I was so appalled that I turned to the ad man on my right and asked him to try a piece. He obliged and I tried not to prejudice my tiny focus group by grimacing as he chewed. “It’s not very nice,” he said, after a short length, “it rather reminds me of the sort of ham you get in petrol stations.” I almost kissed him. The waiter reappeared: “Is your food all right?” he asked. “Um, well,” I chose my words judiciously, “no – it’s not really, I mean this food is quite . . . unpleasant.” The waiter was suitably nonplussed, so I expanded: “This chicken is . . . grim – where do you get your chickens from? I mean, is this organic . . . ? Free range?” The ad man chipped in: “It doesn’t taste organic.”

Perhaps fearing that the Bastille was about to be stormed, the waiter hurriedly offered to replace the dish or refund me – but I wasn’t having any of it: I didn’t want the social conditions obtaining in Le Pain Quotidien to be smoothed over, I lusted for the antagonism that leads to revolution! £15.81 was way too much of my daily bread to pay for this daily bread – there will be blood!

Will Self is an author and journalist. His books include Umbrella, Shark, The Book of Dave and The Butt. He writes the Madness of Crowds and Real Meals columns for the New Statesman.

This article first appeared in the 21 January 2013 issue of the New Statesman, The A-Z of Israel

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Bohemian rhapsody: Jeanette Winterson’s “cover version” of The Winter’s Tale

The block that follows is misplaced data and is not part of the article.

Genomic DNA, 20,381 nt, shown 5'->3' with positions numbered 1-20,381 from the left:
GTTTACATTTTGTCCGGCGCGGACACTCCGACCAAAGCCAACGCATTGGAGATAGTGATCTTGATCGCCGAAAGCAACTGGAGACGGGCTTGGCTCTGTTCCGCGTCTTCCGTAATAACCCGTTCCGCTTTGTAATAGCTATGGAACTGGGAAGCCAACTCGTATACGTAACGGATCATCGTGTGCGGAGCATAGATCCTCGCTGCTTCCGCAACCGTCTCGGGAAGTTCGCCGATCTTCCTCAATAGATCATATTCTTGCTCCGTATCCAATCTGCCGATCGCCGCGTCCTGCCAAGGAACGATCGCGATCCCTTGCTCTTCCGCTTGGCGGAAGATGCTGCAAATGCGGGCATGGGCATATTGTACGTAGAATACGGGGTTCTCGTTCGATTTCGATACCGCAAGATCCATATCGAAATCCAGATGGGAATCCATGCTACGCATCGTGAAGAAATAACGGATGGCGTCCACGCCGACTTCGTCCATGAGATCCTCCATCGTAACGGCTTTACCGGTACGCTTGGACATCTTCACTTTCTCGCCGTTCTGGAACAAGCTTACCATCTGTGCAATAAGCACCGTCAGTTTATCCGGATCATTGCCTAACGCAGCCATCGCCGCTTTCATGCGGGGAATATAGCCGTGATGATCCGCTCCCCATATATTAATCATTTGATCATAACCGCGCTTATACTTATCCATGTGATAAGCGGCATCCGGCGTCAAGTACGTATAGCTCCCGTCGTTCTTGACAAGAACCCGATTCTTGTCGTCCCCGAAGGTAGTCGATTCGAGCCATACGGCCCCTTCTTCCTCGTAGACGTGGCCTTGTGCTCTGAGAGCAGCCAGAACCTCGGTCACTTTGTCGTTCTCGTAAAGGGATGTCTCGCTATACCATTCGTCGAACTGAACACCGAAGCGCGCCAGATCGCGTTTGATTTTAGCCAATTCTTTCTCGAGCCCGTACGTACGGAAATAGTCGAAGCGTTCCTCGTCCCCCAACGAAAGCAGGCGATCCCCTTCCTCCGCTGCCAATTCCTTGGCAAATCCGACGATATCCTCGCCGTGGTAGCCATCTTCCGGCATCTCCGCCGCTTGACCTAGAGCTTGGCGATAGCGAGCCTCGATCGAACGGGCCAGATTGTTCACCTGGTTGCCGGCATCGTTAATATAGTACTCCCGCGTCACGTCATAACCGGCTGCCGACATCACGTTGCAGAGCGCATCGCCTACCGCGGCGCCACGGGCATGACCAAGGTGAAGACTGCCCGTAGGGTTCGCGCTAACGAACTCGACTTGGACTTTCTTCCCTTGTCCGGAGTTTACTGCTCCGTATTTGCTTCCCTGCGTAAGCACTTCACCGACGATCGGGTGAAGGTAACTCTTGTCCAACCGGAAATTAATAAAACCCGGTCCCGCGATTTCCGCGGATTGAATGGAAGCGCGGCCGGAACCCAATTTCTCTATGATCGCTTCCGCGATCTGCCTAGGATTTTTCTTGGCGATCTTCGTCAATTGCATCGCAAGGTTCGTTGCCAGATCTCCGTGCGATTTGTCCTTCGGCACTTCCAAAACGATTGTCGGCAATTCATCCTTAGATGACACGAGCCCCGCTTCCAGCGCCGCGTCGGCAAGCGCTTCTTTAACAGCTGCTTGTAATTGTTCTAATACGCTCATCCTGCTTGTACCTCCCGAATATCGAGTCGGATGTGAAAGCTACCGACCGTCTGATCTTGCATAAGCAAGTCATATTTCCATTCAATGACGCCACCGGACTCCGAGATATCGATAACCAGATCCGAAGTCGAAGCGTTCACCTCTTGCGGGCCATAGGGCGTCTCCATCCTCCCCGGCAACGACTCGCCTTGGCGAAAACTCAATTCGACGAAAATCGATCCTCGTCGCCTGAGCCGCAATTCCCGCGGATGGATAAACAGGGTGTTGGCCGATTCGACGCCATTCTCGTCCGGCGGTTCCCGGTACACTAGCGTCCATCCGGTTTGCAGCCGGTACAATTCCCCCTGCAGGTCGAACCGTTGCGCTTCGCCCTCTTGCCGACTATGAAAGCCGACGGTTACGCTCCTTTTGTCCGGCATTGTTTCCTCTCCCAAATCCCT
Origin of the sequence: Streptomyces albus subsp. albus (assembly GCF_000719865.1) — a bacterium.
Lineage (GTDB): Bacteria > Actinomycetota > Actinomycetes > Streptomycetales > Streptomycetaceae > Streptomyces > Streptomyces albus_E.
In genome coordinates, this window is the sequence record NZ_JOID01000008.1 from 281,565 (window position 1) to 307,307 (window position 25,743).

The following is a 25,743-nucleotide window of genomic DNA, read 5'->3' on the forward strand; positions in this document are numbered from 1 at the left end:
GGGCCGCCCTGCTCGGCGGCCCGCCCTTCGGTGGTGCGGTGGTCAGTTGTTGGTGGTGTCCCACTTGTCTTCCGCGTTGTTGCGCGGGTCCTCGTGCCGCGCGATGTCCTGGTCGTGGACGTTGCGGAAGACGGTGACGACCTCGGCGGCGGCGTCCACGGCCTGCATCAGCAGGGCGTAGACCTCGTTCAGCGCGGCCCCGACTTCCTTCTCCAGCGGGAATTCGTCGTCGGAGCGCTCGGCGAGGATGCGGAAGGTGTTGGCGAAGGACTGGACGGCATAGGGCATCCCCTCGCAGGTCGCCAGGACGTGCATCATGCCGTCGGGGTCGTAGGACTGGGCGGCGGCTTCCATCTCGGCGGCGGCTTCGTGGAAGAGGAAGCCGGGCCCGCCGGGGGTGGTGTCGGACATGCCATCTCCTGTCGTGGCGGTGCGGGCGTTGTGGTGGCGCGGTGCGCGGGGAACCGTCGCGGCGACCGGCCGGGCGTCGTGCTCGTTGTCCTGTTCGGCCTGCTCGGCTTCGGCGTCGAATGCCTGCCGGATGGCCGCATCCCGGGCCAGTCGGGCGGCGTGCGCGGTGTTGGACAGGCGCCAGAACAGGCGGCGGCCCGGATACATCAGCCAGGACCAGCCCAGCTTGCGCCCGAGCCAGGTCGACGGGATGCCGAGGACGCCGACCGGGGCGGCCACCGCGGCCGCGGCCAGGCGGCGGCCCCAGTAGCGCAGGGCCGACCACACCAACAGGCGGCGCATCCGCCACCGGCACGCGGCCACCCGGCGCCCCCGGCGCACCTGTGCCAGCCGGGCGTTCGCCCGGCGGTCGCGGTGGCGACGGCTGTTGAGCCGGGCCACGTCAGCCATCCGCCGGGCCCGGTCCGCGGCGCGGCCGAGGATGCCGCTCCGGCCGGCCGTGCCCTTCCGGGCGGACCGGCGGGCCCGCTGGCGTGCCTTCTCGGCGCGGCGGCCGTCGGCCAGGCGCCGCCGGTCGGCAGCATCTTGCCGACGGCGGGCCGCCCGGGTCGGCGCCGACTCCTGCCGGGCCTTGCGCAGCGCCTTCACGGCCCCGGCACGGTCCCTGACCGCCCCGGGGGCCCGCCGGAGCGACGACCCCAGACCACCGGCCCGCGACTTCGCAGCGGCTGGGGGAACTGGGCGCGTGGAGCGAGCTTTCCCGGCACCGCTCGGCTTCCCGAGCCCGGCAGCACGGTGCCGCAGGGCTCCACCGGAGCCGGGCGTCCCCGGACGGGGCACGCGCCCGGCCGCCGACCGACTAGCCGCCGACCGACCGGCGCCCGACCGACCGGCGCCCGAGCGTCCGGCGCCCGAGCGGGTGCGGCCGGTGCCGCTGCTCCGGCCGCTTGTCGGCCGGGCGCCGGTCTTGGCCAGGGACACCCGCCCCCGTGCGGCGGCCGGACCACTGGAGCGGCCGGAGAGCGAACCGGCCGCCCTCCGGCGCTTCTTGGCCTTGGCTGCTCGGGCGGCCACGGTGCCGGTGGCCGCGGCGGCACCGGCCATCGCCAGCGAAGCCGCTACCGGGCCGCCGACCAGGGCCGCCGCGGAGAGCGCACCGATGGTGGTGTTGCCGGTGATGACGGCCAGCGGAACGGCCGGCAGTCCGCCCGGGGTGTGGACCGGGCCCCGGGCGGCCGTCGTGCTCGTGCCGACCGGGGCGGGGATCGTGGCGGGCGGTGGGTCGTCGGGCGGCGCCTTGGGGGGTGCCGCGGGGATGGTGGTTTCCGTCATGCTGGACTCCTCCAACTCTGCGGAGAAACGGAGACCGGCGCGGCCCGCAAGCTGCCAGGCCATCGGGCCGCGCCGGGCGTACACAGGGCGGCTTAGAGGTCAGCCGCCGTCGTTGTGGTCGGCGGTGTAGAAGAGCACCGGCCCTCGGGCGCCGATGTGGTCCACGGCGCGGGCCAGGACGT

Jeanette Winterson's The Gap of Time is full of metaphorical riches.

Shakespeare – that magpie plunderer of other people’s plots and characters – would undoubtedly have approved. The Hogarth Shakespeare project invites prominent contemporary writers to rework his plays in novelistic form and this is Jeanette Winterson’s reimagining of The Winter’s Tale. Like the original, it shuttles disturbingly between worlds, cultures and emotional registers. It has never been an easy play, for all its apparent focus on reconciliation, and Winterson handles the gear-changes with skill, moving between the offices of Sicilia, a London-based asset-stripping company, and New Bohemia, a New Orleans-like American urban landscape (with interludes in both a virtual and a real Paris).

Her Leontes is a hedge-fund speculator, Polixenes a visionary designer of screen games (the presence of this world echoes the unsettling semi-magic of Shakespeare’s plot). They have a brief and uncomfortable history as teenage lovers at school and Polixenes – Xeno – has also slept with MiMi (Hermione), the French-American singer who eventually marries Leo.